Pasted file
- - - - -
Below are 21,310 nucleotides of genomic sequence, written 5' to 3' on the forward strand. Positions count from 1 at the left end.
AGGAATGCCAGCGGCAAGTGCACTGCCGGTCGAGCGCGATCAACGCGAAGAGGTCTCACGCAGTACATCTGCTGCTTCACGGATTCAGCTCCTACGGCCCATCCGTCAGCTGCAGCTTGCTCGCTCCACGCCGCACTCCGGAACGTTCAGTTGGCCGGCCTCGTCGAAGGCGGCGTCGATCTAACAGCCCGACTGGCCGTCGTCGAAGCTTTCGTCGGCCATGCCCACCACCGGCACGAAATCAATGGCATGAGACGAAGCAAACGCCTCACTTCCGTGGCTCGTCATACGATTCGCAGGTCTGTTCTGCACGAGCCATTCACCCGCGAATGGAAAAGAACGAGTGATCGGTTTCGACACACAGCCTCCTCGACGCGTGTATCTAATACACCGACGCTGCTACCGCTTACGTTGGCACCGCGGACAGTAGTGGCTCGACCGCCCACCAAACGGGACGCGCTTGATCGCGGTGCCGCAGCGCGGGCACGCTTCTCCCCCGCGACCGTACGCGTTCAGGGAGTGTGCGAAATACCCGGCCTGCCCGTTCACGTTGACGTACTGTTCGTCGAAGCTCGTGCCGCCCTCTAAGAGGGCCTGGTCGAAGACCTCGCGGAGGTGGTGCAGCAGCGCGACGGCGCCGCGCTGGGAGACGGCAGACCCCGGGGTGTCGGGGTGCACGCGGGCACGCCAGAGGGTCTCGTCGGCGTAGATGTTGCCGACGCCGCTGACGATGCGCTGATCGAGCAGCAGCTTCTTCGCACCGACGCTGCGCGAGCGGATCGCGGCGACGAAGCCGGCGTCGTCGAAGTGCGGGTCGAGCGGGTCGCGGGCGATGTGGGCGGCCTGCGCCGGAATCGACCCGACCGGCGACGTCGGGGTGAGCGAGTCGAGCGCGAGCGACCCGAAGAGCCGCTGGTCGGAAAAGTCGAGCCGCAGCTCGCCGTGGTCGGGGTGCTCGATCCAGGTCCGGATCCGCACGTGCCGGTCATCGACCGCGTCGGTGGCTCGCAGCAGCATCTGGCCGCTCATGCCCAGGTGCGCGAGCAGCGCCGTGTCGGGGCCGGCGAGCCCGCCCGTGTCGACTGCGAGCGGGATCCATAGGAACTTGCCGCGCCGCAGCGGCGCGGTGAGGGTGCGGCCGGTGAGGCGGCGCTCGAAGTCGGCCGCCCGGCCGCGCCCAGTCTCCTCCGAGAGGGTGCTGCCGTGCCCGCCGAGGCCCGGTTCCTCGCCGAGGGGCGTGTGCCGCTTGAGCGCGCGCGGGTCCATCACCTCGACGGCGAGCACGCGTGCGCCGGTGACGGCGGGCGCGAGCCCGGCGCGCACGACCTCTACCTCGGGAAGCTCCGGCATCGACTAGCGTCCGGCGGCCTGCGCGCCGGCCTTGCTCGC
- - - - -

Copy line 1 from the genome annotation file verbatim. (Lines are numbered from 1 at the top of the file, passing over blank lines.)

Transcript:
Below are 21,310 nucleotides of genomic sequence, written 5' to 3' on the forward strand. Positions count from 1 at the left end.